Changes not staged for commit:
  (use "git add/rm <file>..." to update what will be committed)
  (use "git checkout -- <file>..." to discard changes in working directory)

        modified:   .gitignore
        deleted:    dummy.cfg

Untracked files:
  (use "git add <file>..." to include in what will be committed)


no changes added to commit (use "git add" and/or "git commit -a")
$ git checkout -- .
~/tmp/test on dummy-branch-name ⨯

Done - the source code has been restored, and you just got pwn3d! If tracked files contain secrets, passwords, certificates or private keys, the antagonist of this article, B4dR4lph the hacking doggo, just gained direct access to all of them. If it doesn't contain any sensitive information, he's got the project logic and source code at least. This makes finding weaknesses in the web application way easier, because he don't have to blindly guess, or look for developers' mistakes.

To make things even less palatable, "Not-the-worse-case" scenarios aren't really much better for you - the attacker can still gain valuable insights. It is a little bit more problematic, if he cannot mirror the whole .git directory, but a tiny bit of .git structure know-how

provides him with a very simple way to jump over this obstacle, and restore (at least partially), the source code. There are a few tools that make this process much easier:


There is a simple way to detect, if someone has accessed your .git - normally, your web server shouldn't respond with status code 200, to a request with .git/config path in the request resource identifier. If you see such entry in logs, someone is sniffin' around. There may also be additional entries, refering to other files - basically, if you'll find a log entry with anything .git/ related, it's bad news.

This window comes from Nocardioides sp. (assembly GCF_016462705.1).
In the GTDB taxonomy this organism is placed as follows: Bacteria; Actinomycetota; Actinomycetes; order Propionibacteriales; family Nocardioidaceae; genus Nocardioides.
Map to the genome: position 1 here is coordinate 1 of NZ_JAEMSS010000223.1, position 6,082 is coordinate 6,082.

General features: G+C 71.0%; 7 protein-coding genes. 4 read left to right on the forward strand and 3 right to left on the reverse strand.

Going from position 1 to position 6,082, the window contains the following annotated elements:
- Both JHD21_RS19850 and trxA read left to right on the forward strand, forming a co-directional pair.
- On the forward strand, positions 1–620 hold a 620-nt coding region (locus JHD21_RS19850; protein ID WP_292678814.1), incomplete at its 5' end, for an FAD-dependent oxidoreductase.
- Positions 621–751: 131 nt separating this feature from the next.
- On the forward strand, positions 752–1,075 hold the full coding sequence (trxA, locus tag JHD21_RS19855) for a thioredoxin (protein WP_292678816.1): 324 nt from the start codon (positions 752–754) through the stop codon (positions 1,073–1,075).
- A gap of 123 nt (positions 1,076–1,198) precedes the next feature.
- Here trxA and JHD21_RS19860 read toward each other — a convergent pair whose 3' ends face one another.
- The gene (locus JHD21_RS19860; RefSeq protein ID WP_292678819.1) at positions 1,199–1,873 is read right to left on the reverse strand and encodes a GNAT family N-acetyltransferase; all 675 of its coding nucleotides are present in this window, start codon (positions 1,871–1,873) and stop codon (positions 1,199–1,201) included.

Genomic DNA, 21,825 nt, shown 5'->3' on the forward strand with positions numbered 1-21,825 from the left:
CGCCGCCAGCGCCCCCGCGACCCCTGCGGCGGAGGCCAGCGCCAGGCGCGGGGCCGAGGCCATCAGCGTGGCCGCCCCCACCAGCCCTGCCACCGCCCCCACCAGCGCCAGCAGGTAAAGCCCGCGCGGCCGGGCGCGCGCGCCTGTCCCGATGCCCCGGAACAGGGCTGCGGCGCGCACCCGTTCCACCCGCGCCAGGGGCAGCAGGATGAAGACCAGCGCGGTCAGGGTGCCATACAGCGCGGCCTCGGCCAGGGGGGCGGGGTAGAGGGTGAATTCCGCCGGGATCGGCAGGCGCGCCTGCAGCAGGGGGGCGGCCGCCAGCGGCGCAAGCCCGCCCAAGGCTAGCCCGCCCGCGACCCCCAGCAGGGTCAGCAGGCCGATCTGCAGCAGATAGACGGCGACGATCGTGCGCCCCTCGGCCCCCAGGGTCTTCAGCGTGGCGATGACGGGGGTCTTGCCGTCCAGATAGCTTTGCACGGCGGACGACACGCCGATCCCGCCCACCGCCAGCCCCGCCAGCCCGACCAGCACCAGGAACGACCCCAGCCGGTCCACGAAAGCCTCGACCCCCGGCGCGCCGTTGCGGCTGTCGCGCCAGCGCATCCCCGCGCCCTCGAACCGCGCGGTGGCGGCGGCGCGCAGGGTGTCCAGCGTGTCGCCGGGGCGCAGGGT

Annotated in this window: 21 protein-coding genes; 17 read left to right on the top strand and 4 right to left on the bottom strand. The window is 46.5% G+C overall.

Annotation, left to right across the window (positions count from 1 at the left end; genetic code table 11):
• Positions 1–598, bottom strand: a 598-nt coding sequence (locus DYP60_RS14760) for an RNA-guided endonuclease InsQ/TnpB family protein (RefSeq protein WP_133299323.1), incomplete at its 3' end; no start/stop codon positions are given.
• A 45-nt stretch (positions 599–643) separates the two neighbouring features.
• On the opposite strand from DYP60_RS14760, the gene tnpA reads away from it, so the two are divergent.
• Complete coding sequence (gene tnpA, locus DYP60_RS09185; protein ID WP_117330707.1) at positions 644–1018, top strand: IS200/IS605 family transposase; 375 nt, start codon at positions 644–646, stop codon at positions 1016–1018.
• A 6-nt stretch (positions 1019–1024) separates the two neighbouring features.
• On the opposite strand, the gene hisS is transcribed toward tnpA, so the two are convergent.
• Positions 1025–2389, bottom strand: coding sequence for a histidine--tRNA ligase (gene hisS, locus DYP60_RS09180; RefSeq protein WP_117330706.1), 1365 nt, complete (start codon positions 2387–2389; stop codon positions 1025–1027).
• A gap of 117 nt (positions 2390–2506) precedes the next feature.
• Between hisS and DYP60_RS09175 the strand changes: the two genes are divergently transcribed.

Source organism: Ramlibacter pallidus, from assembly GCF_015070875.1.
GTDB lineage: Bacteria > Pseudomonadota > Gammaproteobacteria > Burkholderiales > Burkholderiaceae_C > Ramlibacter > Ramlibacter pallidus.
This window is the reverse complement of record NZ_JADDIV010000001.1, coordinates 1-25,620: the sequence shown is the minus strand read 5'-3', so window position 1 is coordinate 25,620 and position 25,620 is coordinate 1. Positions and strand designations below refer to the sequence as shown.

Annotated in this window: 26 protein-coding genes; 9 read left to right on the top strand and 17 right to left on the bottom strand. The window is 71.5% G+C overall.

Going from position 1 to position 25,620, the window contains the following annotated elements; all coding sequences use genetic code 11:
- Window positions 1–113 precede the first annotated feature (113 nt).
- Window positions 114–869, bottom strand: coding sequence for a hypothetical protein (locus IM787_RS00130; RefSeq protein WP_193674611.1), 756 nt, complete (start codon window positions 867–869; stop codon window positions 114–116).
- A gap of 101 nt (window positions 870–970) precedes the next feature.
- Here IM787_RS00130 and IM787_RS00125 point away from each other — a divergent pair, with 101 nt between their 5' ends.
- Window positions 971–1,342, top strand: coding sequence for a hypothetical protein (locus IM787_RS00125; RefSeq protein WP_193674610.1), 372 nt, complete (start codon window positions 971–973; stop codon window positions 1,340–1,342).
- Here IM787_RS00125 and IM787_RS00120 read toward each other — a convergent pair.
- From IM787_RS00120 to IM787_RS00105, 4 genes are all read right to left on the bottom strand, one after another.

Depending on the costs/budget, we'd also recommend you setting up any monitoring solution you see fit - New Relic, Datadog... Any of them should allow you to set up alerts, in the case of request heading towards unsafe path being logged.


Luckily, Ralph is actually a good boy, despite his nickname. He would never do such mean things to you. Instead, he will teach you how to defend yourself against this threat.

The Dog of Wisdom

The Dog of Wisdom

This can be achieved in many ways. For instance, if you're using Docker, you can configure the .dockerignore file appropriately:

An example of .dockerignore


On the other hand, you should also block the very specific request patterns on your web server, probably nginx or apache2 - like this:

Snippet of apache2 config

<DirectoryMatch "^/.*/\.git/">
    Order deny,allow
    Deny from all

Snippet of nginx config

location ~ /.git/ {
    deny all;

As always, it is better to be safe than sorry. Security almost always means redudancy, so we highly recommend you to combine all the mitigation methods described above.

The end?

As you have probably noticed, this article has "How people hack themselves" in the title, yet we mentioned malicious actors, "hackers" et cetera, et cetera. Yes, that's true. But, as you can also see, exposing .git means doing most of the job for the attacker. Leaving such vulnerability open, is pretty much leading the enemy by hand into your secrets - therefore, i think we could agree on calling this unfortunate overlook "The (un)conscious act of hacking yourself"

Anyways, that would be all for today. Stay healthy, at least a tiny bit more secure, and have a good day ;)